Both of these two belay devices offer assisted-braking functionality but which one is (at least slightly) better?

1. Weight – 0:1

With its 115g (190g stated by the producer is for the Click-up “kit” = the device + the carabiner) the Click-up is lighter than the Grigri 2 which weighs 185g.

2. Mechanics – 1:1

The Click-up gains a point for its simplicity. There are almost no mechanical parts (except for one spring inside which I believe just prevents unwanted shifting into a locked mode but otherwise doesn’t play any significant role in the operation of the device). There is nothing to go wrong with the device. On the other hand, the carabiner is an integral part of the system. You cannot use any carabiner but an HMS carabiner and its thickness plays a role. Moreover, the device needs to operate freely inside the carabiner so for example the DMM Belay Master’s plastic bit that prevents cross-loading of the carabiner also prevents the use with the Click-up. All in all, there is a reason why Climbing Technology ships the device with its own carabiner.

At the same time this is where Grigri gains a point. You can use it with any carabiner and actually in some emergency situation you can connect the device to a secure point by any other means. However, it is relatively more complex and there are mechanical parts which can theoretically go wrong.

3. Belaying a leader – 0:1

The trick recommended by Petzl to pay off rope quickly to the leader when using Grigri lays in pressing down its cam with your thumb. While this (most probably) doesn’t sacrifice safety if done properly, it is somewhat unintuitive because¬†you naturally want to avoid having your fingers on/near moving parts like a cam (even though there is no risk your finger/thumb can get squeezed by Grigri) and it makes belaying slightly awkward. The Click-up gains a point in this one as its operation doesn’t differ from tubular belay devices - paying off the rope is easy.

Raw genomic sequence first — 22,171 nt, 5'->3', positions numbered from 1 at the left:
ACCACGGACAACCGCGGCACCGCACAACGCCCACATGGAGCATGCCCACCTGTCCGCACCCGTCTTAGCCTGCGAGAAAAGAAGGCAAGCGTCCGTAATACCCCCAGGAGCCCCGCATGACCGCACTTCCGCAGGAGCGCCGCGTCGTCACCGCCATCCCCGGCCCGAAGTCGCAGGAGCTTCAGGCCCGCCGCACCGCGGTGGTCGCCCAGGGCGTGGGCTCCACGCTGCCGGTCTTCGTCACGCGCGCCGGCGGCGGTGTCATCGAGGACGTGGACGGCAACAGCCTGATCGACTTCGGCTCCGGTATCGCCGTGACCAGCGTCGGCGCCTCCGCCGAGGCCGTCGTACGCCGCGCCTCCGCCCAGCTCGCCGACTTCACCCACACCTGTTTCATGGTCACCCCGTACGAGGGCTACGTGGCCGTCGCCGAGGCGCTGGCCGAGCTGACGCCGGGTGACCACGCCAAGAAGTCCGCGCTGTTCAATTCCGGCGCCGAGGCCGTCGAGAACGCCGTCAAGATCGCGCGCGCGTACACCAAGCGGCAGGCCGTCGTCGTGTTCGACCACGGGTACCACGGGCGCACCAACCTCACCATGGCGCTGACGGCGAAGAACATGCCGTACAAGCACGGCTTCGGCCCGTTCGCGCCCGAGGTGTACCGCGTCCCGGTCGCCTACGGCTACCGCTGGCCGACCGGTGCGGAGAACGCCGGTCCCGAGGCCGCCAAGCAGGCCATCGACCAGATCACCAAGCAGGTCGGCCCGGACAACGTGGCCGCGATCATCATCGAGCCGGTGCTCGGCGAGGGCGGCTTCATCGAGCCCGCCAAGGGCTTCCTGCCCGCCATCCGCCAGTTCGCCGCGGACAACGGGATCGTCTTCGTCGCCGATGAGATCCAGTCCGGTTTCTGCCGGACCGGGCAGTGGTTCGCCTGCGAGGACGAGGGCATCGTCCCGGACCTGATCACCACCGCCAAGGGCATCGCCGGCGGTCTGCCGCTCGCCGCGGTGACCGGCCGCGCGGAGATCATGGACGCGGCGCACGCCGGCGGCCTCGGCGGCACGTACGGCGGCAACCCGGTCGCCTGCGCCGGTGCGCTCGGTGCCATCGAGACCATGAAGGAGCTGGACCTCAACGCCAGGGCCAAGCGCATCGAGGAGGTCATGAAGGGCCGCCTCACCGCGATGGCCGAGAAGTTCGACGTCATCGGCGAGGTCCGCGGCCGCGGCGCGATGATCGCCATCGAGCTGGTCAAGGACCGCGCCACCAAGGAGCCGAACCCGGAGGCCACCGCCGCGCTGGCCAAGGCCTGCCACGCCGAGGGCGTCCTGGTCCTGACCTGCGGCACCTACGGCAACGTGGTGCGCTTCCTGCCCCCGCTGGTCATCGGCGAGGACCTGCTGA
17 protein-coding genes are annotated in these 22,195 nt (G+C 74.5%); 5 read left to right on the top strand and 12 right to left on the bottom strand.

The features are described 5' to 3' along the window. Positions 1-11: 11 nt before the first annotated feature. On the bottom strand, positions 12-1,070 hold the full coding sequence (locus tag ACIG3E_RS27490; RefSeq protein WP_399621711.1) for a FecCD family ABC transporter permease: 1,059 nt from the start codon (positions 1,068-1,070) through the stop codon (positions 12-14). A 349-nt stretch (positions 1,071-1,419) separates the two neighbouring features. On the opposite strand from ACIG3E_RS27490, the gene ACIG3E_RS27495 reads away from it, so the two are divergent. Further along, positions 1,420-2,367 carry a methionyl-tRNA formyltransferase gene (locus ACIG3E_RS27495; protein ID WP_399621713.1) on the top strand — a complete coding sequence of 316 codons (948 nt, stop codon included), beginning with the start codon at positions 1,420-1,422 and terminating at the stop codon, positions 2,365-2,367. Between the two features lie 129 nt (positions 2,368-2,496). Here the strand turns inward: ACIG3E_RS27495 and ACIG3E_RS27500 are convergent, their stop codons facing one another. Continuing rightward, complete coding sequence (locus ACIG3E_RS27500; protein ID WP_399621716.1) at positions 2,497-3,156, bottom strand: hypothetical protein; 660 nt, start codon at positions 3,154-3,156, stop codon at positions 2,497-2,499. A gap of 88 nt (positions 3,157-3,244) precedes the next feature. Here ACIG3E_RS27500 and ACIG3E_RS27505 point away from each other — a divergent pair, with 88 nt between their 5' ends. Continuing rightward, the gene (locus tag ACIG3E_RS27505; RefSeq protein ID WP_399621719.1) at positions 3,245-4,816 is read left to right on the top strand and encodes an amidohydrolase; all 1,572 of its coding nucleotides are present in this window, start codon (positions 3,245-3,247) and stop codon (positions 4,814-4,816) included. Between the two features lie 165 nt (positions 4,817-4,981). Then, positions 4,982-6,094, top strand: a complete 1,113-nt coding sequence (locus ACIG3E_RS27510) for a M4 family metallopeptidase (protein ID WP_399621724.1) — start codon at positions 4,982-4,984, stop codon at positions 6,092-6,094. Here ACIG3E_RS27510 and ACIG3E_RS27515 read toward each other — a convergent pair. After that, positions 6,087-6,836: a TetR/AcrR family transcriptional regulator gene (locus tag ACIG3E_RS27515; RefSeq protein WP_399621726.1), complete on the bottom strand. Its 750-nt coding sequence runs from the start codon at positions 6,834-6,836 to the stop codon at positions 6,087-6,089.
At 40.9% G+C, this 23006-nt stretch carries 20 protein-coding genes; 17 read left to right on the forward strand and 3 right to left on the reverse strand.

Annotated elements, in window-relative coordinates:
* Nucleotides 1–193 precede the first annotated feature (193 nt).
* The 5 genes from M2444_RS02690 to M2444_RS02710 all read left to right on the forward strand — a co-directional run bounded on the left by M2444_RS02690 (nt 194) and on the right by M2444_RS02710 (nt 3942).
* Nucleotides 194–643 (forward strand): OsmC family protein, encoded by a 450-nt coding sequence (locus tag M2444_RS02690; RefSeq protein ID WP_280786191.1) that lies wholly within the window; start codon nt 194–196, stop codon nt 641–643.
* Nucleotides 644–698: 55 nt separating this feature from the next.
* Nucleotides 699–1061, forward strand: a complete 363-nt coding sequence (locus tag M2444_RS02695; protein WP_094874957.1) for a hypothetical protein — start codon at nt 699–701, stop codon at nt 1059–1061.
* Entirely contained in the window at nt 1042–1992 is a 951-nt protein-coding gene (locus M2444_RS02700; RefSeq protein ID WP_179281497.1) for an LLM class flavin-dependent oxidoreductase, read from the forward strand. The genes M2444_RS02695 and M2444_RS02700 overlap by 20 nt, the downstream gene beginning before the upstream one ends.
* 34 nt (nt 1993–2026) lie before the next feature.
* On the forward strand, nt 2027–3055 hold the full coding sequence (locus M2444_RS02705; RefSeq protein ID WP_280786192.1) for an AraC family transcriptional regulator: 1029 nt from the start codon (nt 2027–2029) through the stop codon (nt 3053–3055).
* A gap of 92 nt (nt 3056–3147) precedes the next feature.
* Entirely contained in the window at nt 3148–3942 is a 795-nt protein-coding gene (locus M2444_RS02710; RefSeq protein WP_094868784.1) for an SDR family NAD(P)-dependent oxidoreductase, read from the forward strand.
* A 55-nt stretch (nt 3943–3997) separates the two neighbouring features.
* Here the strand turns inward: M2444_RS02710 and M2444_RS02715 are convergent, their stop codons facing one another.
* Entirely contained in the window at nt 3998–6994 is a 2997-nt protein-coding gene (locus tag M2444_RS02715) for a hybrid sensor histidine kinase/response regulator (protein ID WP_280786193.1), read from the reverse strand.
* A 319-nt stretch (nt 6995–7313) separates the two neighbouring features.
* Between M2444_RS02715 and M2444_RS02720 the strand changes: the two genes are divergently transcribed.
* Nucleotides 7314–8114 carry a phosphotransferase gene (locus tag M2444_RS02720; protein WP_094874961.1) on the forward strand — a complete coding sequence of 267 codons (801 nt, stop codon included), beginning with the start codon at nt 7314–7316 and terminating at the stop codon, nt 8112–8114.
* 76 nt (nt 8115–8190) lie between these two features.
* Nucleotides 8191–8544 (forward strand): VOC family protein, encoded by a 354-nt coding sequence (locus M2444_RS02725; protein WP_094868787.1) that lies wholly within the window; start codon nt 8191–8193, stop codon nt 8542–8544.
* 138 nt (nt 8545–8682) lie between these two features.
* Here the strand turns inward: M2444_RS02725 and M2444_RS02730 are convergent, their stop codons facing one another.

4. Top-roping – 1:0

I’m adding this point because if we remove the need for paying off rope quickly, it might alter the score of the previous point. And in my opinion it does.

Both devices must be operated with your hand on the dead end of the rope as neither of them is a hands free solution to belaying. However, to lock the Click-up needs to go from one mode to the other. While it happens automatically once the climber falls it can theoretically not get into the locked mode if you don’t hold the dead end of the rope. The Grigri 2 can fail as well but it’s in my opinion less likely to happen. Also the Click-up requires somewhat more strength to release and lower the climber.

5. Belaying a second off an anchor – 1:0

The Grigri and the Click-up in the locked mode operate similar but it’s easier to pull the rope through the Grigri. However, the main Grigri’s advantage lays in its mechanics. Its cam is hidden inside the device and needs to move freely only on one side of the device. The whole Click-up on the other hand needs to tilt freely and a restriction on any side can prevent it from locking-up properly.

The only downside of Grigri is that with lots of rope going to the second before he starts climbing, the weight of the rope (plus possibly some extra force like wind) can pull the rope through the device as its cam wouldn’t get engaged under such a low and slow load. It’s more of an annoyance than a safety concern.

6. Abseiling – 1:1

Both devices work well for abseiling on a single rope. The operation is the same as lowering a climber.

SCORE Grigri 2 vs Click-up: 4:4

So… a draw. If you wanted an advice which one to buy, you are now probably disappointed by this article. I like both of these devices and think that whichever you buy, it will work for you just fine.